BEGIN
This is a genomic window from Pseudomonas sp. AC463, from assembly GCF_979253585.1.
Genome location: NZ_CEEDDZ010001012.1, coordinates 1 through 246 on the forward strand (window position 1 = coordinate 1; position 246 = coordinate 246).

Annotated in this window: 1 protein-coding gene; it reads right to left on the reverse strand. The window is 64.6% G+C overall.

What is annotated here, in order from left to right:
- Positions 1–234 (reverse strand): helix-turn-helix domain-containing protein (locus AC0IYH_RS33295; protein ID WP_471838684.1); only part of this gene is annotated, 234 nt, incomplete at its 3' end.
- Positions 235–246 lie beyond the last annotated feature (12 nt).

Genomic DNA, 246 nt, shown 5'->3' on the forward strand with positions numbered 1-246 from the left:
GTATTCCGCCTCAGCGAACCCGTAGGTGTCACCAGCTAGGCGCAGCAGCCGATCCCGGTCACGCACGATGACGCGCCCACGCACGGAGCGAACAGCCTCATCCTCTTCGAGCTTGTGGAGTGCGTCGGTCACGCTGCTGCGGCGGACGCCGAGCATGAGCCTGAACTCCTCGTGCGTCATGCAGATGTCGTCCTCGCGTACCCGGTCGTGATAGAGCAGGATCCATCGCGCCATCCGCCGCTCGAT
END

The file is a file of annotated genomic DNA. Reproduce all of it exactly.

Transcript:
This is a genomic window from Pseudomonas sp. AC463, from assembly GCF_979253585.1.
Genome location: NZ_CEEDDZ010001012.1, coordinates 1 through 246 on the forward strand (window position 1 = coordinate 1; position 246 = coordinate 246).

Annotated in this window: 1 protein-coding gene; it reads right to left on the reverse strand. The window is 64.6% G+C overall.

What is annotated here, in order from left to right:
- Positions 1–234 (reverse strand): helix-turn-helix domain-containing protein (locus AC0IYH_RS33295; protein ID WP_471838684.1); only part of this gene is annotated, 234 nt, incomplete at its 3' end.
- Positions 235–246 lie beyond the last annotated feature (12 nt).

Genomic DNA, 246 nt, shown 5'->3' on the forward strand with positions numbered 1-246 from the left:
GTATTCCGCCTCAGCGAACCCGTAGGTGTCACCAGCTAGGCGCAGCAGCCGATCCCGGTCACGCACGATGACGCGCCCACGCACGGAGCGAACAGCCTCATCCTCTTCGAGCTTGTGGAGTGCGTCGGTCACGCTGCTGCGGCGGACGCCGAGCATGAGCCTGAACTCCTCGTGCGTCATGCAGATGTCGTCCTCGCGTACCCGGTCGTGATAGAGCAGGATCCATCGCGCCATCCGCCGCTCGAT